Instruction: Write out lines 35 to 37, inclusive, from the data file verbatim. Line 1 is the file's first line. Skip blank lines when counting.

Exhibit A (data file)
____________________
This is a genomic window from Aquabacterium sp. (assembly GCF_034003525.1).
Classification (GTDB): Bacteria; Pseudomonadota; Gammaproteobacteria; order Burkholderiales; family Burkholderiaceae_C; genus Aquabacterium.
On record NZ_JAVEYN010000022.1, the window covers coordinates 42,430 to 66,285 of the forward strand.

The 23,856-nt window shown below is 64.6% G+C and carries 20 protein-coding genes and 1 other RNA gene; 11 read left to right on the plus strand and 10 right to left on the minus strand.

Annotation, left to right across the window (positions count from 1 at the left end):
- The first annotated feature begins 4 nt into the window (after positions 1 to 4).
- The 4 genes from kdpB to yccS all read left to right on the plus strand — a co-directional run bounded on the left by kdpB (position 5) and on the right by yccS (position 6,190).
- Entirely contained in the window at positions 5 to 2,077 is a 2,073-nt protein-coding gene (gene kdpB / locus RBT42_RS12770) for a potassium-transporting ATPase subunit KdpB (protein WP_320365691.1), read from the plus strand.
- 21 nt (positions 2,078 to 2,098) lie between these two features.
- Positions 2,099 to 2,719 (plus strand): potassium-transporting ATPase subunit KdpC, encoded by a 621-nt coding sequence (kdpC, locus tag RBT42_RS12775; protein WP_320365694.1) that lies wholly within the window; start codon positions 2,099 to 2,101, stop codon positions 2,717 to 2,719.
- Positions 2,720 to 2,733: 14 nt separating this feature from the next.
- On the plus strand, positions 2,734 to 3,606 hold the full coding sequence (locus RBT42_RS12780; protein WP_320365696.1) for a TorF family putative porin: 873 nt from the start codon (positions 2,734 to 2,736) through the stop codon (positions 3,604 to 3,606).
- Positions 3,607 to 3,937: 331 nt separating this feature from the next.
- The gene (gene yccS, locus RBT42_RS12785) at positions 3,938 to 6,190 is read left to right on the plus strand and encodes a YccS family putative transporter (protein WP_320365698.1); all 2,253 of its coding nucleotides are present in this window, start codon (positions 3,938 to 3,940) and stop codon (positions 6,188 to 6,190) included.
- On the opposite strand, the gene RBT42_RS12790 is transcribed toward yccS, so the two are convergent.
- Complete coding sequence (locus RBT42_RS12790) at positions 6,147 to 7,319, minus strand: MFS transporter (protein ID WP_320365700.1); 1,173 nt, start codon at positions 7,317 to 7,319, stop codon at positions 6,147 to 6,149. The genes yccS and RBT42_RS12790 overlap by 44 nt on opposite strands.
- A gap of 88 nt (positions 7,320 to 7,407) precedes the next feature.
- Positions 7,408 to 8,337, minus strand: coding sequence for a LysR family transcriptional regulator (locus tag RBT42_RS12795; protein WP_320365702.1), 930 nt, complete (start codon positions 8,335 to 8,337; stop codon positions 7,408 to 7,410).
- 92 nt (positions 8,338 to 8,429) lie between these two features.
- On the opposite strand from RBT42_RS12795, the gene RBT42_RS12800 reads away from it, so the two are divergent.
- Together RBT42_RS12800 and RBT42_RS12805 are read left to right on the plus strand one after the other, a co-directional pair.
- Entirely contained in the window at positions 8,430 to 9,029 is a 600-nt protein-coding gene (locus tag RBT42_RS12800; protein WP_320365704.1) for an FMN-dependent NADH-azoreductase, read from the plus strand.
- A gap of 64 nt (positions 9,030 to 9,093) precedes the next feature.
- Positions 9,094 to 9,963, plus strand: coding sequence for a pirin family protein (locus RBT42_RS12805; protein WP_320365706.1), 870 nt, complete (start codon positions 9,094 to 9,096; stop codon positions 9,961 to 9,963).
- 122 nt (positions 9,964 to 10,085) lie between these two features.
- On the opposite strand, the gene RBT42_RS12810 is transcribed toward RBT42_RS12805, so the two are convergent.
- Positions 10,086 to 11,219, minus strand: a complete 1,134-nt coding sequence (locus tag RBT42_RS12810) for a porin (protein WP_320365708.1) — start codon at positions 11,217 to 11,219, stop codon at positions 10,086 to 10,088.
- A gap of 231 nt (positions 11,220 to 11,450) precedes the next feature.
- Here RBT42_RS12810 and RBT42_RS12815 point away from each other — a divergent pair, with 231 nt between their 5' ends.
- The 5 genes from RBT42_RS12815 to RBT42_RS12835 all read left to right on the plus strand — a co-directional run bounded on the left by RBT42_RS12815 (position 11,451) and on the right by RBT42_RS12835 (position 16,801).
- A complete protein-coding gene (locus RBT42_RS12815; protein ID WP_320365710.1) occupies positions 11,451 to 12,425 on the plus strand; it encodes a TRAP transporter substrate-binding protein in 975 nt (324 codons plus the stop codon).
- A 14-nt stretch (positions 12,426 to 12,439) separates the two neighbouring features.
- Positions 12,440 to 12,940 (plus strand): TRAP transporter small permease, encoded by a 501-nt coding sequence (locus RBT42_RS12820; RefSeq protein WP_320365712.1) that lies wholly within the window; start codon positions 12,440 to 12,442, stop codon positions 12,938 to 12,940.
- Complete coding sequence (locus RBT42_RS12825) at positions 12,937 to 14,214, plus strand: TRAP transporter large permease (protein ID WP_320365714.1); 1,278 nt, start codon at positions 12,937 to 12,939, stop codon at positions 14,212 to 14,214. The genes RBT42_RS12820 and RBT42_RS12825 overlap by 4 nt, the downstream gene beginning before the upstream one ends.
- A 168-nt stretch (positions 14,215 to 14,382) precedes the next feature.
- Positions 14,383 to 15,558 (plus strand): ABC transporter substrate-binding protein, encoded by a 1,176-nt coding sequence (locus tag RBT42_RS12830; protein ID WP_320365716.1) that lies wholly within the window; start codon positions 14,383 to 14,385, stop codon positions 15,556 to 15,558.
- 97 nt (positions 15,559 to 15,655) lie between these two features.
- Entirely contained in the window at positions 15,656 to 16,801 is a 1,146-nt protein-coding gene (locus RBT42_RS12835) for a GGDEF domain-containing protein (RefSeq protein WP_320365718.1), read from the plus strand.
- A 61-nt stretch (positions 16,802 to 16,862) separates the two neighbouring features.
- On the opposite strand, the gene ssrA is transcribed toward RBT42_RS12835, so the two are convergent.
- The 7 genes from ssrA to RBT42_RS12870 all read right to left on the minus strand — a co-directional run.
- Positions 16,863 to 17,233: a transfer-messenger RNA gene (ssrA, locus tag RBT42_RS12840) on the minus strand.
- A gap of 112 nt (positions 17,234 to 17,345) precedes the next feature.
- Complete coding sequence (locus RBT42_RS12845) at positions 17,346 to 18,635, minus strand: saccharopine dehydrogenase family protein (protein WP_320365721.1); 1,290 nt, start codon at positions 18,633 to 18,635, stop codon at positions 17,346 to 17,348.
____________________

- A 168-nt stretch (positions 14,215 to 14,382) precedes the next feature.
- Positions 14,383 to 15,558 (plus strand): ABC transporter substrate-binding protein, encoded by a 1,176-nt coding sequence (locus tag RBT42_RS12830; protein ID WP_320365716.1) that lies wholly within the window; start codon positions 14,383 to 14,385, stop codon positions 15,556 to 15,558.
- 97 nt (positions 15,559 to 15,655) lie between these two features.